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Article
February 22, 1965

Teratology... A Look at Its Progress and Problems

JAMA. 1965;191(8):27-31. doi:10.1001/jama.1965.03080080085049

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Abstract

A proposition advanced by some teratologists states that any agent—if administered at the right time, in the right dose, to the right species—can cause disturbances in embryonic development.

This proposition can neither be proved nor disproved, but it implies an interesting corollary: The potential for developmental abnormality is much greater than the observed incidence of such abnormalities.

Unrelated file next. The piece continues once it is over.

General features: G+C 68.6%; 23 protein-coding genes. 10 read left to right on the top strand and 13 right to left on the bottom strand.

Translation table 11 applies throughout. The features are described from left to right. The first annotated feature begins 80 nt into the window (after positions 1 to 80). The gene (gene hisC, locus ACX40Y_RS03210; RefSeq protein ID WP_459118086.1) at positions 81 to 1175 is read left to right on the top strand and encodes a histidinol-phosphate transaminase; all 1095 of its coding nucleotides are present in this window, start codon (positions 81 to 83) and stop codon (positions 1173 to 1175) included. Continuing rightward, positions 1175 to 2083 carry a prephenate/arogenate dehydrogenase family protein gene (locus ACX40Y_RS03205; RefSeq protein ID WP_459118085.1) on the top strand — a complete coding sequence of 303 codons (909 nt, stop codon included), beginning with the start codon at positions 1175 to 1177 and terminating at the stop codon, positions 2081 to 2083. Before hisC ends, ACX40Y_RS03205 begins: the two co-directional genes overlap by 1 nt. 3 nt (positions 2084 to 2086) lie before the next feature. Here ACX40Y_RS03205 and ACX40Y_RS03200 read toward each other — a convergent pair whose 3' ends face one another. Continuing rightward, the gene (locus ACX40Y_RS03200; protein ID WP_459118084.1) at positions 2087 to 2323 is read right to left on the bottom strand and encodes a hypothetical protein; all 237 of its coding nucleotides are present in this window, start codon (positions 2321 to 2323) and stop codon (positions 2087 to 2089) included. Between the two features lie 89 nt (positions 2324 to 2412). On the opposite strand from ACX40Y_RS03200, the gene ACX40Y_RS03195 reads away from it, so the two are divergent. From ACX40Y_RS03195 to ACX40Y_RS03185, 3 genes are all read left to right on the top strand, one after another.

The magnitude of this potential and the problems involved in attempting to uncover the basic biological mechanisms involved in developmental abnormalities were made apparent at a week-long Workshop in Teratology at the University of California, Berkeley, in January. The workshop was the second held under an enabling grant from the Pharmaceutical Manufacturers Association and was sponsored by the university, the Teratology Society, and the National Academy of Sciences-National Research Council. The first workshop was held in February, 1964, at the University of Florida, Gainesville.

The influences which can result in congenital malformations may

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